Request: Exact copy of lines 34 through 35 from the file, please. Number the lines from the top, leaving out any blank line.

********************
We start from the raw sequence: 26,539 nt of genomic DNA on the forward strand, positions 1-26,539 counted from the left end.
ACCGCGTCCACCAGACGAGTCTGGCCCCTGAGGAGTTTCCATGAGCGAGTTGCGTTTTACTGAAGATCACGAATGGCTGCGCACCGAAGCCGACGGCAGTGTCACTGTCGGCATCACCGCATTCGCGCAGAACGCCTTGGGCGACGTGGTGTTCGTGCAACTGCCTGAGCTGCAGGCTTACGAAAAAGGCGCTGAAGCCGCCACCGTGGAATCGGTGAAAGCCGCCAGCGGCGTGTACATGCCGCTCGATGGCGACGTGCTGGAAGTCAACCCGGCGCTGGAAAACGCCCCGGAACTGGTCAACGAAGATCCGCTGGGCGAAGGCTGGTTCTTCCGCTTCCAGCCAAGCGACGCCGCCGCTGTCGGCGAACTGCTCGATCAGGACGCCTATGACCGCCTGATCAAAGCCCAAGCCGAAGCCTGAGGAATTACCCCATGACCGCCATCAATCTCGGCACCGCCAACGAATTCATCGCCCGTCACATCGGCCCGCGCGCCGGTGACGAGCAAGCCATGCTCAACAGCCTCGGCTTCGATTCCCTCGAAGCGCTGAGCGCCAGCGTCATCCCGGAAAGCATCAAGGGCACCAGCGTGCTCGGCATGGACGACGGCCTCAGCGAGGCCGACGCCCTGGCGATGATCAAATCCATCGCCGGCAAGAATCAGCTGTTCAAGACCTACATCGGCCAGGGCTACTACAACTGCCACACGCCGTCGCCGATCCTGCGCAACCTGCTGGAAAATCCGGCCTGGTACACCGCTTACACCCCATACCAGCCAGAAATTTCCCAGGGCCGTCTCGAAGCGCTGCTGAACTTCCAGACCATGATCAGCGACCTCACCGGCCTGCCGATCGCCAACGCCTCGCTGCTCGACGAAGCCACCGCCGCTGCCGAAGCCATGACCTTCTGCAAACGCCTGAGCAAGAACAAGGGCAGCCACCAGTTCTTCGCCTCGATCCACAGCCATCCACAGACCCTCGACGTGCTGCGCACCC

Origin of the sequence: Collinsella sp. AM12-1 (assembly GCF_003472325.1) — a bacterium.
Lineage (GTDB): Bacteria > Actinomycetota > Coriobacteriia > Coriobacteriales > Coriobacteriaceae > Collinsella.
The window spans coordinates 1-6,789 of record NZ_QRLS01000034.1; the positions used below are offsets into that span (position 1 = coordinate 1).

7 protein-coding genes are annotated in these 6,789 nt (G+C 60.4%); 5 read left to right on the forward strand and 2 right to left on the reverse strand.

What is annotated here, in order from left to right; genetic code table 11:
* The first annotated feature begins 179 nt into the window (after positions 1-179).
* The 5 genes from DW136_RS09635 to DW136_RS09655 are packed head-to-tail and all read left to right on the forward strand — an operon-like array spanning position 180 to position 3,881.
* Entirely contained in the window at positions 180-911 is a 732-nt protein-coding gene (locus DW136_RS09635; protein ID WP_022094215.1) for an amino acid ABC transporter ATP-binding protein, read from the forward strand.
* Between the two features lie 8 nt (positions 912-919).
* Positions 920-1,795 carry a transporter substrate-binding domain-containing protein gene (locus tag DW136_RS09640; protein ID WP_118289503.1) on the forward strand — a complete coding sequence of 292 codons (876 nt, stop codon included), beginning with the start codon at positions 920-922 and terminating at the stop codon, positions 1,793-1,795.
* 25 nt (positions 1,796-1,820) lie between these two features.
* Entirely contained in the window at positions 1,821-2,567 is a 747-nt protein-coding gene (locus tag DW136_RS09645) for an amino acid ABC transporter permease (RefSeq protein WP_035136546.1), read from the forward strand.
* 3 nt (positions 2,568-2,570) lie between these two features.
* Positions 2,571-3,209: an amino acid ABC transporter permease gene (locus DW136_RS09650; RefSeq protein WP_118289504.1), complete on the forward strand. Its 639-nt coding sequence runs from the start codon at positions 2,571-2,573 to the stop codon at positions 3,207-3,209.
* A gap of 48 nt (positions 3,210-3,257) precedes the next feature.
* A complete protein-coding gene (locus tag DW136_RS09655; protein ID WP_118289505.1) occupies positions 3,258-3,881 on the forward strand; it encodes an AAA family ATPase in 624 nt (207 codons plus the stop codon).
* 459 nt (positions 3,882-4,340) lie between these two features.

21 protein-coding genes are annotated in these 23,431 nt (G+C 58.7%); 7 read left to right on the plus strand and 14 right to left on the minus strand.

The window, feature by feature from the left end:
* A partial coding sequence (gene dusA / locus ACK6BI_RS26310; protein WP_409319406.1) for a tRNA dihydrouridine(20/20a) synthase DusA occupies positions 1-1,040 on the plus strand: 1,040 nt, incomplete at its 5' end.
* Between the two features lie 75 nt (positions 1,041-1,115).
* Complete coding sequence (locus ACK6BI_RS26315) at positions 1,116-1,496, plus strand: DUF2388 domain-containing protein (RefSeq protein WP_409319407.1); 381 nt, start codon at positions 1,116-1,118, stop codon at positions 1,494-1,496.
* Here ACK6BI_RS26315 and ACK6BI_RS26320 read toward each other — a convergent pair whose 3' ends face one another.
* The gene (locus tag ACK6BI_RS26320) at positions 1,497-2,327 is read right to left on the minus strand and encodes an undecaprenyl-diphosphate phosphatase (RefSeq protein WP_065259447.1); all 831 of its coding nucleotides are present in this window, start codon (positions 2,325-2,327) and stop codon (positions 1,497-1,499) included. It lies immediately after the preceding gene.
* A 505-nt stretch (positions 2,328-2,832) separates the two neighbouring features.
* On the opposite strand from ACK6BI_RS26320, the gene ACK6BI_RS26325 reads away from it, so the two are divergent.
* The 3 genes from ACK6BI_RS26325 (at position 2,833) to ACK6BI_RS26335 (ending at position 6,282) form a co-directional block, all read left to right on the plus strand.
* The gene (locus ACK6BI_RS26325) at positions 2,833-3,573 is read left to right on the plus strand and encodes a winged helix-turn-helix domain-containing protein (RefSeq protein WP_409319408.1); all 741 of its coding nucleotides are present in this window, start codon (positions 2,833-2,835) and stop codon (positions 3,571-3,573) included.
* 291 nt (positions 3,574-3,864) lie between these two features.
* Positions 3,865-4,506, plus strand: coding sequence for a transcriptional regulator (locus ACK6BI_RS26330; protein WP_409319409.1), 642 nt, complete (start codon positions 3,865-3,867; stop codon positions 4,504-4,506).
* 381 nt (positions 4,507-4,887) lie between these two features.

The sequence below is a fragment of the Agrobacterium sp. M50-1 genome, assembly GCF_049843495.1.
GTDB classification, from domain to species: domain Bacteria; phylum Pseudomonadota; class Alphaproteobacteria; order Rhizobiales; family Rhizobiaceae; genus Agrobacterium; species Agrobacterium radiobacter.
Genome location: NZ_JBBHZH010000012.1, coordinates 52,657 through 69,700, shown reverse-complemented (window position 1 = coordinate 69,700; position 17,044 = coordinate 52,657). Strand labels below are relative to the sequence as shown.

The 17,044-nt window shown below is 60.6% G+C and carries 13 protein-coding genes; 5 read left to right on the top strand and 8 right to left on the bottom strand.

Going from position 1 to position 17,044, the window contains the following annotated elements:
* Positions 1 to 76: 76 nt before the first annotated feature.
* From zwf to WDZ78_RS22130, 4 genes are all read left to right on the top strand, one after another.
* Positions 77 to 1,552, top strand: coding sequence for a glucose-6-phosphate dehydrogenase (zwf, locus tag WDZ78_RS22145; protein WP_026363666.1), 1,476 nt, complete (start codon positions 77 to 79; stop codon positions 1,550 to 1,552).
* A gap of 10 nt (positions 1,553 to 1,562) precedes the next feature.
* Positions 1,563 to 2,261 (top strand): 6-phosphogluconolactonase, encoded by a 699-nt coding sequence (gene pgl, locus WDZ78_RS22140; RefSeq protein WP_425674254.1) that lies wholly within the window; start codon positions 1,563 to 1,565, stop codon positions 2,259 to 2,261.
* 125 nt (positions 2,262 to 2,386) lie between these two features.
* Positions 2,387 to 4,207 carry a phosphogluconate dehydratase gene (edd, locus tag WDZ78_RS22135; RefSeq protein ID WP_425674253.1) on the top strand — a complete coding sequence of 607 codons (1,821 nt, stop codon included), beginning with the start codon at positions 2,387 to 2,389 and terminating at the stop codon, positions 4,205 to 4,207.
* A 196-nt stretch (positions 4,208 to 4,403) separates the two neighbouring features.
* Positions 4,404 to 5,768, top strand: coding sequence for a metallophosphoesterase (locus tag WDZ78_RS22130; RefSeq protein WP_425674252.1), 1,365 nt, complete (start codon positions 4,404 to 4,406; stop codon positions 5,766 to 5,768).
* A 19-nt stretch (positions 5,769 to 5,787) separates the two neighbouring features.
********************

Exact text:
The sequence below is a fragment of the Agrobacterium sp. M50-1 genome, assembly GCF_049843495.1.
GTDB classification, from domain to species: domain Bacteria; phylum Pseudomonadota; class Alphaproteobacteria; order Rhizobiales; family Rhizobiaceae; genus Agrobacterium; species Agrobacterium radiobacter.